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Should you count calories?

January 28, 2018

Calorie counting, is it a necessity? Or can you just 'eat clean' and hope for the best? Well the answer is Yes and No. 

 

You need to have some sort of idea about how many calories you're consuming on average per day. Most people have no idea how many calories they're consuming on a daily basis. The problem with this is that despite what you may think you may be eating too much, halting your fat loss progress. Or, you may be eating too little, which will damage your metabolism and force your body into starvation mode where it will hold on to it's fat supply.

 

Calories in vs calories out is the main driver for fat loss and fat gain so we need to have a good knowledge on the calories and portions we're dealing with on a daily basis. So the best advice I can offer you is too start a food diary for 1-2 weeks, I use an app called 'MyFitnessPal' which is a free easy to use app containing every food you can imagine on there to track your calories. If you don't want to use this app you can just write your food down manually. After 1-2 weeks you will be able to get an accurate account of how many calories your consuming and how much of each food group (carbohydrates, fat and protein) you're consuming. You can then analyse and make the changes you need to make. Maybe you need to eat more, or perhaps less, or maybe you need to eat more protein, it depends entirely on your goals. Once you've realised what changes you need to make, you can start to implement them. Track your calories for a further 1-2 weeks. After this period your eating patterns will start to become second nature to you and everything will start to remain consistent. It's at this point you can start tapering off your use of calorie counting, if you want. Some people don't mind counting the calories in the long run, others find it a chore and don't like obsessing over it. It's up to you, but at this point you can afford to stop counting as you would have implemented the changes needed and you will have a good account of what you should be eating and how much, it will have become an ingrained habit.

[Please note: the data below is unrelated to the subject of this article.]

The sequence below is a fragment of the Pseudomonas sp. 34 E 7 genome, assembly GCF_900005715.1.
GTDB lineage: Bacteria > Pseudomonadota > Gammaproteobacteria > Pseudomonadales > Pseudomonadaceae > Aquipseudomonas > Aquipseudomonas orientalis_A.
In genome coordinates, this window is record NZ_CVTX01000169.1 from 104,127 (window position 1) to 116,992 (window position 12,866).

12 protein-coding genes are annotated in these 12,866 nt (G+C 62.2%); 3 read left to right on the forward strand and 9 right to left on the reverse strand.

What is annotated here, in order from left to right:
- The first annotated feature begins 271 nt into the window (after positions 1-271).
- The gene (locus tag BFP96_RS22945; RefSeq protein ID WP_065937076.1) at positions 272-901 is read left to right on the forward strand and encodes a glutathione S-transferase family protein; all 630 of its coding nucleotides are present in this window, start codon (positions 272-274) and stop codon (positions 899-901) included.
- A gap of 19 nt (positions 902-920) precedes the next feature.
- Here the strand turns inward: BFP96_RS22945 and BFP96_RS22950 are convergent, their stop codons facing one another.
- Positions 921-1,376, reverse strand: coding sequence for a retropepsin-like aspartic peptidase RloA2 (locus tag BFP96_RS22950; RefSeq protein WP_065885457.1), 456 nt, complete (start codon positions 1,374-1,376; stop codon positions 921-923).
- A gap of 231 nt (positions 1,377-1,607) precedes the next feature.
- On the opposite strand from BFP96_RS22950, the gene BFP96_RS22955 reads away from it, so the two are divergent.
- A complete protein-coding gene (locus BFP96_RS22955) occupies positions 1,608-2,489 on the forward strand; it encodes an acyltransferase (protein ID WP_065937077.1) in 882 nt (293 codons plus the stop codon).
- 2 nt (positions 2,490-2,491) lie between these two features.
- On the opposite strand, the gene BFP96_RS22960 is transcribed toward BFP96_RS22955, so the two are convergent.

To conclude, it is important to calorie count, even if it is for a short while. Don't make the mistake of thinking 'well I'll just eat clean and that should work'. This is basically leaving your results down to chance because you could be eating too much or too little, you won't know. For example I've seen people follow the 'Paleo' diet where you don't eat carbohydrates and gain body fat as they perceived this to be a green light to eat as much as they want. Granted, it is far more difficult to over eat on chicken, sweet potato and vegetables as opposed to pizza, but the principle remains. It is possible. I’m not advocating that you always count calories, but once you’ve got a good understanding for your portion sizes, can eye ball food intake well, and have sufficient education – then you can push the weighing scales aside. I can bet that if you weigh 200g of chicken breast 7 days in a row, on the right day, you’ll know what 200g of chicken breast looks like without having to use the scales.

 

So there you have it, your results hang on you putting in some discipline, preparation and planning to give yourself a good understanding of what you're consuming. 

 

PLANNING. PREPARATION. DISCIPLINE. The three key principles to success.

 

Until next week. Jamie

 

 

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